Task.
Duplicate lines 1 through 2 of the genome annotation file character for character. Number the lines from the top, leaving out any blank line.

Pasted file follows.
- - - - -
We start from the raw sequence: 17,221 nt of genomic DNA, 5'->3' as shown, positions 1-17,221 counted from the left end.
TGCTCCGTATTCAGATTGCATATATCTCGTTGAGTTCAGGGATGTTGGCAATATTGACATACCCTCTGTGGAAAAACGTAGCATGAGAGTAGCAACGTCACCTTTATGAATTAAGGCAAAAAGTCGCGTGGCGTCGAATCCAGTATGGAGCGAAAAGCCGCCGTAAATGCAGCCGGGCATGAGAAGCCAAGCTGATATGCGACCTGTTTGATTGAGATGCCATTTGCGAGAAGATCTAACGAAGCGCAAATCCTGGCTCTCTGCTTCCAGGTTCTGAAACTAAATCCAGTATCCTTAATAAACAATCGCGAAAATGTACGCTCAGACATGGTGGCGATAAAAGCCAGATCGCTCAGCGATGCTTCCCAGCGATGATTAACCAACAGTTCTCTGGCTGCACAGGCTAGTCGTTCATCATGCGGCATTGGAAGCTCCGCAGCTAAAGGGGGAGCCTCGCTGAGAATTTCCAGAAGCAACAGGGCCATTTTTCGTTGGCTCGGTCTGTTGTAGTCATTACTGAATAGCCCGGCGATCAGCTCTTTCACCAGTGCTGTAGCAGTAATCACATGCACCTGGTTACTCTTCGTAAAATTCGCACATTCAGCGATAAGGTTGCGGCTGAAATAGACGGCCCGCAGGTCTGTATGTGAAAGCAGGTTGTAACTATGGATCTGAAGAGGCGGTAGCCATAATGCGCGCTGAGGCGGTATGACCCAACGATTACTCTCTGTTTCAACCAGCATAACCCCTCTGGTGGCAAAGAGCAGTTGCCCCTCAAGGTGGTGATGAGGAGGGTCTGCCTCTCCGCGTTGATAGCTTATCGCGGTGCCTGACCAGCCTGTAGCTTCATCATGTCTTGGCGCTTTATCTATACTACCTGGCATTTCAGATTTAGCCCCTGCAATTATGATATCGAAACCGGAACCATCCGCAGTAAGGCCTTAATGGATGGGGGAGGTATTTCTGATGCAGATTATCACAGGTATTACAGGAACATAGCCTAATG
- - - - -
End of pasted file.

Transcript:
We start from the raw sequence: 17,221 nt of genomic DNA, 5'->3' as shown, positions 1-17,221 counted from the left end.
TGCTCCGTATTCAGATTGCATATATCTCGTTGAGTTCAGGGATGTTGGCAATATTGACATACCCTCTGTGGAAAAACGTAGCATGAGAGTAGCAACGTCACCTTTATGAATTAAGGCAAAAAGTCGCGTGGCGTCGAATCCAGTATGGAGCGAAAAGCCGCCGTAAATGCAGCCGGGCATGAGAAGCCAAGCTGATATGCGACCTGTTTGATTGAGATGCCATTTGCGAGAAGATCTAACGAAGCGCAAATCCTGGCTCTCTGCTTCCAGGTTCTGAAACTAAATCCAGTATCCTTAATAAACAATCGCGAAAATGTACGCTCAGACATGGTGGCGATAAAAGCCAGATCGCTCAGCGATGCTTCCCAGCGATGATTAACCAACAGTTCTCTGGCTGCACAGGCTAGTCGTTCATCATGCGGCATTGGAAGCTCCGCAGCTAAAGGGGGAGCCTCGCTGAGAATTTCCAGAAGCAACAGGGCCATTTTTCGTTGGCTCGGTCTGTTGTAGTCATTACTGAATAGCCCGGCGATCAGCTCTTTCACCAGTGCTGTAGCAGTAATCACATGCACCTGGTTACTCTTCGTAAAATTCGCACATTCAGCGATAAGGTTGCGGCTGAAATAGACGGCCCGCAGGTCTGTATGTGAAAGCAGGTTGTAACTATGGATCTGAAGAGGCGGTAGCCATAATGCGCGCTGAGGCGGTATGACCCAACGATTACTCTCTGTTTCAACCAGCATAACCCCTCTGGTGGCAAAGAGCAGTTGCCCCTCAAGGTGGTGATGAGGAGGGTCTGCCTCTCCGCGTTGATAGCTTATCGCGGTGCCTGACCAGCCTGTAGCTTCATCATGTCTTGGCGCTTTATCTATACTACCTGGCATTTCAGATTTAGCCCCTGCAATTATGATATCGAAACCGGAACCATCCGCAGTAAGGCCTTAATGGATGGGGGAGGTATTTCTGATGCAGATTATCACAGGTATTACAGGAACATAGCCTAATG